The venerable online music magazine Perfect Sound Forever ran an amazing piece this month called “Steve Earle: Sympathy For An American Terrorist,” which is an excerpt from Dorian Lynskey’s recent book “33 Revolutions Per Minute – A History of Protest Songs,” which has immediately risen to the top of my “have to read this RIGHT NOW” list. The excerpt profiles that dark period after the September 11th attacks which REM had referred to as “the Great Quiet,” when Clear Channel was creating lists of “lyrically questionable songs,” and the idea of being an American and writing any kind of controversial or “protesting” song seemed positively unpatriotic.
I published an essay of my own along these same lines, which is available to read at “No Depression,” the Roots Music webzine.
Reading the Lynskey excerpt reminded me of a time in my musical exploration where I truly took that adage to heart. It’s not our job to be loved, it’s our job to be remembered. Since then I’ve appreciated artists who speak their mind regardless of the potential cost to their fan-bases. I respect musicians who are willing to say something because it needs to be said, not because it’s going to be a popular, money-making proposition.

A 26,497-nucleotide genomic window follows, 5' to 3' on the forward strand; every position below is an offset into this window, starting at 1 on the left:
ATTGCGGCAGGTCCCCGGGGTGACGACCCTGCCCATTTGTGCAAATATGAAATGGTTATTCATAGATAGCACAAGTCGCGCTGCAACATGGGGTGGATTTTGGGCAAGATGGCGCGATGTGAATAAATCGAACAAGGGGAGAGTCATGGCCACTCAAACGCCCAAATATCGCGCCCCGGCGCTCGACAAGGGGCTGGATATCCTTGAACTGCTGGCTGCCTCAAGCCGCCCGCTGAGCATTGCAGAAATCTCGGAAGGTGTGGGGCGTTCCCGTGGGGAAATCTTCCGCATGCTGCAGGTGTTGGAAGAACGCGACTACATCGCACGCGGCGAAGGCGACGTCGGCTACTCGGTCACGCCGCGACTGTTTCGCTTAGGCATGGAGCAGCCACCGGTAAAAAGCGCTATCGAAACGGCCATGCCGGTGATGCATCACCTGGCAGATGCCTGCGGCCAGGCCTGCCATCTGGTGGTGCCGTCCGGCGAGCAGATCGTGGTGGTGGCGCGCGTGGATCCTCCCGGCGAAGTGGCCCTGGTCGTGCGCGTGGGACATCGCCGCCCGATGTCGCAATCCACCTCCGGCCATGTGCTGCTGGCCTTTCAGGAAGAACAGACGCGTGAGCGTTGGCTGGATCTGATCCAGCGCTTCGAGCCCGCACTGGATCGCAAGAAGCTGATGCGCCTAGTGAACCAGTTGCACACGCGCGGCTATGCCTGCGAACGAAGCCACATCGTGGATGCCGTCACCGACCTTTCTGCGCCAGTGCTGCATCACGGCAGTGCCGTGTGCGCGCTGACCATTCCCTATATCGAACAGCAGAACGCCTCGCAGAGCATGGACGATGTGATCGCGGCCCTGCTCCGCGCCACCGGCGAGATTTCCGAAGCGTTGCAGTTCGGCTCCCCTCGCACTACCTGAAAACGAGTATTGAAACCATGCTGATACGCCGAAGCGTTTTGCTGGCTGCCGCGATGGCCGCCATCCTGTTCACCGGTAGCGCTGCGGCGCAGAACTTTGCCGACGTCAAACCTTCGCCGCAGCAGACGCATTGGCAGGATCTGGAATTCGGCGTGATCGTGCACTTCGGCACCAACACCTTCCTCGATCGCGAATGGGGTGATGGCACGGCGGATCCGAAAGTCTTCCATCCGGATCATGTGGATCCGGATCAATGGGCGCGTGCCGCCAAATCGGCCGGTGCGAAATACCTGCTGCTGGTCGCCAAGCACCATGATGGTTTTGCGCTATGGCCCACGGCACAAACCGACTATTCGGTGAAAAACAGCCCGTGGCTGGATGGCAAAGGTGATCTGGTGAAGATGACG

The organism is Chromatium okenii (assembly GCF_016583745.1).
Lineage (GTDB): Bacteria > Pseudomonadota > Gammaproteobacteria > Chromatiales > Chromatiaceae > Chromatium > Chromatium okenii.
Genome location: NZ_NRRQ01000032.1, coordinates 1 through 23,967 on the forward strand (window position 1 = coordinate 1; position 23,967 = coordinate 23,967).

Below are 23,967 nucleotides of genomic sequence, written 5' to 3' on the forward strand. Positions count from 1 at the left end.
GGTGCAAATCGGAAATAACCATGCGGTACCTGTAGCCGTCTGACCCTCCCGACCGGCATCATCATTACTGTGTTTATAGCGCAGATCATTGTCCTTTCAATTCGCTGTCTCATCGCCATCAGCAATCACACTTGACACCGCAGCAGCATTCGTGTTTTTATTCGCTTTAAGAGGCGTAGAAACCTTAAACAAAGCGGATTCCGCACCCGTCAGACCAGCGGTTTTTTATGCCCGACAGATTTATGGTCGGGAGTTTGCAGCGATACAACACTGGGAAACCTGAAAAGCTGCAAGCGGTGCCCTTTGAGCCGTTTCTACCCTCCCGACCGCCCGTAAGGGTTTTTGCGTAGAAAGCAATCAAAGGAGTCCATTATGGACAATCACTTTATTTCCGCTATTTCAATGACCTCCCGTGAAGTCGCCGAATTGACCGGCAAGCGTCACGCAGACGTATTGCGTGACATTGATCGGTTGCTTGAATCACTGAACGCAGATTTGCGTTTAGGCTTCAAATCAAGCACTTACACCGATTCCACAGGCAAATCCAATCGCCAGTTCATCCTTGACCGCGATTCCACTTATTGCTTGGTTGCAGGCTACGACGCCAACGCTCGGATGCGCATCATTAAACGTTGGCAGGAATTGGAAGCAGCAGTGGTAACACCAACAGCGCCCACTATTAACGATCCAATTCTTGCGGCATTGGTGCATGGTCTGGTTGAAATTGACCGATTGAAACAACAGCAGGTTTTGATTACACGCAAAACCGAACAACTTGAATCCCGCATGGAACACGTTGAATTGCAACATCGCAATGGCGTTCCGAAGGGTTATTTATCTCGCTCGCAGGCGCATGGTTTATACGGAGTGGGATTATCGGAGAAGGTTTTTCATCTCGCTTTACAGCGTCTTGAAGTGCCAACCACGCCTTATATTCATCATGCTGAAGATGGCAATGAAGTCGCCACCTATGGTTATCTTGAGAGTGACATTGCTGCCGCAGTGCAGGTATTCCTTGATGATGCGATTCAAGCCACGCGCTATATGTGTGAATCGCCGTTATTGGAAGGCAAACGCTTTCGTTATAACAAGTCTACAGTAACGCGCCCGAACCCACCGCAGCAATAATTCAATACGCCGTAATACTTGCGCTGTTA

I am nervous as we near the tenth anniversary of the September 11th attacks. Though it’s a different climate now, where the wars in Afghanistan and Iraq have been dragging on for far too long and the American people are tiring of constant bloodshed and endless turmoil, it’s easy to fall back on the memories and take the wrong lessons from them. I’d like to remember that, in a time when people were told it was unpatriotic to have opinions which differed from the status quo, there were people like Steve Earle and James McMurtry who were willing to pick up the slack for all of us.
You can view a video of Steve Earle performing “John Walker’s Blues” below.